To solve my first problem, I had to make use of a molecule whose central atom had three bond pairs of electrons only. It would acquire a trigonal planar shape. It is basically a 2 dimensional molecule and it would like this:
I think this is quite logical as it is the only orientation in which the electron pairs can spread out to achieve minimal repulsion. So imagine the molecule above is lying on a flat piece of paper. The molecule will lie flat on the paper since it has a planar geometry. Then, imagine attaching another terminal atom vertically above A. This terminal atom will be sticking out of your screen. There will be some vertical repulsion by the newly attached terminal atom on the other 3 terminal atoms. This will cause them to bend downwards slightly, until all of the mutual repulsions cancel off. So, if you think about it, a tetrahedral structure will form. This answered my first question as to why does a tetrahedral structure form.

I was really happy when I thought of this. I did some more research and found an amazing derivation that solved my second problem.

2.

Firstly, imagine I have a cube and each of it's sides has a length of 1 cm. Imagine I place a tetrahedral pyramid inside it. It should look like this:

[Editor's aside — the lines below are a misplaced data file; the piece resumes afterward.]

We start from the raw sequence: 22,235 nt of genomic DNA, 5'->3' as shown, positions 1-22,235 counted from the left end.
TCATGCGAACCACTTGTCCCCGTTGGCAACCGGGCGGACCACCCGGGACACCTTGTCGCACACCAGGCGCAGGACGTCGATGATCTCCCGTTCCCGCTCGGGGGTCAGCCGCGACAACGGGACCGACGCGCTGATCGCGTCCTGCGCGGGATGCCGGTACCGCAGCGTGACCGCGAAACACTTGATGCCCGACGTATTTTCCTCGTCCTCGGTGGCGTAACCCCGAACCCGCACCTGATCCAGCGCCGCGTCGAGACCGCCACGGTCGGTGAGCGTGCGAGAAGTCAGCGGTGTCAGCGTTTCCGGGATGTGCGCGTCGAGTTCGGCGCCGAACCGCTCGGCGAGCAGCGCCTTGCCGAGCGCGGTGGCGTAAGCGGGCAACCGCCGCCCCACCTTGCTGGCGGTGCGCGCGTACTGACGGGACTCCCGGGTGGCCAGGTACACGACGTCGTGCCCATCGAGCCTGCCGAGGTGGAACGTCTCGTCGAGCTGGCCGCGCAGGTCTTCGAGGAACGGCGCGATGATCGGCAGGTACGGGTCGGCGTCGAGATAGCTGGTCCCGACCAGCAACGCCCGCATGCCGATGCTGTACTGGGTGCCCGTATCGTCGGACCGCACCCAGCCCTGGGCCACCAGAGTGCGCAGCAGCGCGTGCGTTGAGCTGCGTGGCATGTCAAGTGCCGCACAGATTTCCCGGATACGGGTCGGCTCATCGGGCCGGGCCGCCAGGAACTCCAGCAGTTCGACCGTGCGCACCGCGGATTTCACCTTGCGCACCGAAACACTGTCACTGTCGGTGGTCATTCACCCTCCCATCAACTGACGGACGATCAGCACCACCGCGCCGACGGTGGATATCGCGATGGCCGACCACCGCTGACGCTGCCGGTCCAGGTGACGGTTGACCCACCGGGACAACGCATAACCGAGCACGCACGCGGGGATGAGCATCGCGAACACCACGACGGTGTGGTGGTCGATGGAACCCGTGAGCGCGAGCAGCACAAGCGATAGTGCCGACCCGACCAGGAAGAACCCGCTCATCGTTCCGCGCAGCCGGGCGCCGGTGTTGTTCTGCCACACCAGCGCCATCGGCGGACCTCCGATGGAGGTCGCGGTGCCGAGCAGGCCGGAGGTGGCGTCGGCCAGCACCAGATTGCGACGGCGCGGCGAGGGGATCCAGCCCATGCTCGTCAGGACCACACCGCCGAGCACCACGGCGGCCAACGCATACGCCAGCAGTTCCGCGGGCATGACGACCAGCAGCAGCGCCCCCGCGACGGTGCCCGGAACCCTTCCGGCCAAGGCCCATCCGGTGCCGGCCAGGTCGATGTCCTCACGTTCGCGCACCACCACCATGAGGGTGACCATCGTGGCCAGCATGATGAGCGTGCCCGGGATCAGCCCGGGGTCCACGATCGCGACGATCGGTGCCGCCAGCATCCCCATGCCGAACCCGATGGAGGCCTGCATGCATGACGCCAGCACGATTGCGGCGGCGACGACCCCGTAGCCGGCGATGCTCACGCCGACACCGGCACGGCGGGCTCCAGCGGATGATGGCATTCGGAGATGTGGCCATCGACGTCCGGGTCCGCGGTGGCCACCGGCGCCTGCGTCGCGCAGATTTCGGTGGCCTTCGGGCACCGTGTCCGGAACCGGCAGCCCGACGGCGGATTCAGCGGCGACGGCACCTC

P and Q are two vertices's of tetrahedral pyramid while O is the centre. O is equidistant from all the vertices's of the tetrahedral pyramid and it represents the central atom. Now if we isolate the triangle OPQ, it should look like this:
The length PQ can be found using Pythagoras Theorem. 



The length from O to PQ must be half of the vertical length of the cube, since O is the centre. Thus, it is 0.5cm.

To find the bond angle, I need to find the value of 2A. I can find the value of A using trigonometry.



An amazing result! This solved my second problem as to why the bond angle was 109.5 degrees.

3. 

Now, to solve the third problem. As proposed by the VSEPR theory, the terminal atoms in a molecule will spread apart as far as possible to achieve minimum mutual repulsion. So, the molecular geometry that will exist must have the greatest inter-terminal atomic distance, K. I had to check which form of geometry had a greater value of K; the tetrahedral geometry or my predicted square planar geometry.

The distance, K2, between the terminal atoms in the tetrahedral geometry can be found using the cosine rule.




This value of K2 is greater than the value of K1. This mathematical proof shows why the molecule would spread out in 3 dimensions to form a tetrahedral structure rather than forming the square planar structure that I predicted. This solved my third problem!